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Alan Lomax and the Voyager Golden Records

sounds-of-earth

A gold-plated copper disc that contains sounds and images selected to portray the diversity of life and culture on Earth. “ Sounds of the Earth includes 115 images, a variety of natural sounds, 90-minutes of musical selections from different cultures and eras (curated in part by folklorist Alan Lomax), and spoken greetings from Earth-people in fifty-five languages.

The following is a guest post from Bertram Lyons, the digital assets manager and a folklife specialist at the American Folklife Center’s archives at the Library of Congress. This post originally appeared on the Association for Cultural Equity site and is reposted with permission. Prior to his arrival at the Library, Lyons was the archivist at the Alan Lomax Archive (Association for Cultural Equity) in New York.

 We are including this post about folklorist Alan Lomax’s connection to scientist Carl Sagan to help celebrate the launch of the online collection, “Finding our Place in the Cosmos: From Galileo to Sagan and Beyond.” The site commemorates the acquisition of The Seth MacFarlane Collection of the Carl Sagan and Ann Druyan Archive at the Library of Congress.

In 1977, as preparations were being made for the launch of the two unmanned Voyager spacecraft, Alan Lomax was contacted by Carl Sagan. Sagan had been tapped by NASA to chair a committee to gather images, sounds, and songs that would represent Earth on a set of phonographic records — to be affixed to the outside of both spacecraft along with stylii and graphic instructions on playing them — and he hoped Lomax would help make the musical selections. Alan ultimately suggested fifteen of the twenty-seven performances that were launched with the probes on what are now popularly known as the “Voyager golden records.”

While their initial objective was to explore Jupiter and Saturn, Voyagers 2 (launched August 20, 1977) and Voyager 1 (launched September 5, 1977) have traveled farther from Earth than any other man-made object. As of their 36th anniversary, they’re in the “Heliosheath” — the outermost layer of the heliosphere where the solar wind is slowed by the pressure of interstellar gas — and, still transmitting data, their mission is now to extend humankind’s exploration to the furthest reaches of the solar system, and, if possible, beyond.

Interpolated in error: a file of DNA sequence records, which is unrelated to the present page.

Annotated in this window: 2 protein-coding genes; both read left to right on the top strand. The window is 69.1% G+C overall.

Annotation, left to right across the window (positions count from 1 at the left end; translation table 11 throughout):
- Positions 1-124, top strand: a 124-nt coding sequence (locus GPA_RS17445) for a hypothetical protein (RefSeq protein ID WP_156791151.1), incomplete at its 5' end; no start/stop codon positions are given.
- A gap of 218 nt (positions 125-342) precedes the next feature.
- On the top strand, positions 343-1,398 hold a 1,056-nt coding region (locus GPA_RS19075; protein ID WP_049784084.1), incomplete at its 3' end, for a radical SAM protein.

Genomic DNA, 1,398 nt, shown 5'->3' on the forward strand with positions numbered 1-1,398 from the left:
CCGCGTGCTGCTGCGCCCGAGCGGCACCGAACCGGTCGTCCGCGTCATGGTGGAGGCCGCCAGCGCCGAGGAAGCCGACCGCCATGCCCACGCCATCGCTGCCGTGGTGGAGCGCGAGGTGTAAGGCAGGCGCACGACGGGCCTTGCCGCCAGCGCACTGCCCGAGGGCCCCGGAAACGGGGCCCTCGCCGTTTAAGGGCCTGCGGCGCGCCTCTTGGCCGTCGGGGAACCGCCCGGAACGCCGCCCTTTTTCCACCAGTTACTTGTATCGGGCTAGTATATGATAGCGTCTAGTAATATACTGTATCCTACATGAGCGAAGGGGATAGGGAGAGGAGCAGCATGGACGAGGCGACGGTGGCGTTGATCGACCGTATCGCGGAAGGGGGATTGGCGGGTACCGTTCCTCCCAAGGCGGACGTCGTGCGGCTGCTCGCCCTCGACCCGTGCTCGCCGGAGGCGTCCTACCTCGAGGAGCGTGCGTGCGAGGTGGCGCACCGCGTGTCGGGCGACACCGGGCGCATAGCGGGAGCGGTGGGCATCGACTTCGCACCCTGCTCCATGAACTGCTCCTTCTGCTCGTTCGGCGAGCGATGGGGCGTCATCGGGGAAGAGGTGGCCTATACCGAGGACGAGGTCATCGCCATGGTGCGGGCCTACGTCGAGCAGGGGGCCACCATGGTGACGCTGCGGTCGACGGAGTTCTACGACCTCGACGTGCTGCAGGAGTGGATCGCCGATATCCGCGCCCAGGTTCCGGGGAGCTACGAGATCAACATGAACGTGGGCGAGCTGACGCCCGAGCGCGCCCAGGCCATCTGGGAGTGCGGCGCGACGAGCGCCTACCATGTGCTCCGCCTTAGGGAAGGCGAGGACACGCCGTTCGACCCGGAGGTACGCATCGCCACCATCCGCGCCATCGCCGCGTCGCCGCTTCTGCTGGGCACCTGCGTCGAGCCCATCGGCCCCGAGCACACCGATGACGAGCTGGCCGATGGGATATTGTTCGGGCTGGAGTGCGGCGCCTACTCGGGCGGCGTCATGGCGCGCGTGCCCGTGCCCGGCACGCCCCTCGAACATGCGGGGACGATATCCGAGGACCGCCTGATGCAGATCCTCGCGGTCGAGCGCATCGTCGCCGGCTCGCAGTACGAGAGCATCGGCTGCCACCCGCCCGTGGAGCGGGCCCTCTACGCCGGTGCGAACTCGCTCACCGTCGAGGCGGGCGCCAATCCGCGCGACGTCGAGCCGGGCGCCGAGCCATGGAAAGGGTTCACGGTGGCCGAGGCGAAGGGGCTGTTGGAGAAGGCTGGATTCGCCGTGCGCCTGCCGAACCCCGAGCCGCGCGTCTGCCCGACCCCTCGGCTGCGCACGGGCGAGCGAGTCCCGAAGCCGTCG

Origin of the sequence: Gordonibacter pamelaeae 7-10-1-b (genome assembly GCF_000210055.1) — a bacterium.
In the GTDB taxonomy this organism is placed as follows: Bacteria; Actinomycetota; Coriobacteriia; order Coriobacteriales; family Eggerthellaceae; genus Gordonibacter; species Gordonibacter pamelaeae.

lomax-sagan-letter

Carl Sagan’s letter to Alan Lomax asking for his help selecting songs for a disc to send into space.

The copper-plated discs were the equivalent of four sides of a 33.3 rpm 12″ LP. One of the sides was to hold digital scientific information – largely diagrams and pictures — as well as human voices in 55 languages, including greetings by then U.N. Secretary General Kurt Waldheim and President Jimmy Carter, and a selection of natural sounds: the sea, wind, thunder, birds, whales, laughter. The other three sides were devoted to the diversity of Earth’s music. “Present[s] from a small, distant world,” as Jimmy Carter described the records therein, addressing the imagined recipients — be they extraterrestrials or future humans. “A token of our sounds, our science, our images, our music, our thoughts and our feelings. We are attempting to survive our time so we may live into yours.”

The golden record’s musical inclusions, however, were not initially so diverse, as the committee had drawn solely on the Western classical canon. Dr. Sagan thus asked Alan Lomax to participate in the selection process. Lomax had just finished compiling an anthology of world song,* in which he and his colleagues had chosen 700 pieces that they felt most effectively illustrated the breadth and depth of human musical style, and Alan ultimately contributed fifteen of the twenty seven final performances that were featured on the Voyager record. In Murmurs of Earth, a book recounting the Voyager experience, Sagan writes that it was Lomax “who was a persistent and vigorous advocate for including ethnic music even at the expense of Western classical music. He brought pieces so compelling and beautiful that we gave in to his suggestions more often than I would have thought possible. There was, for example, no room for Debussy among our selections, because Azerbaijanis play bagpipes and Peruvians play panpipes and such exquisite pieces had been recorded by ethnomusicologists known to Lomax.”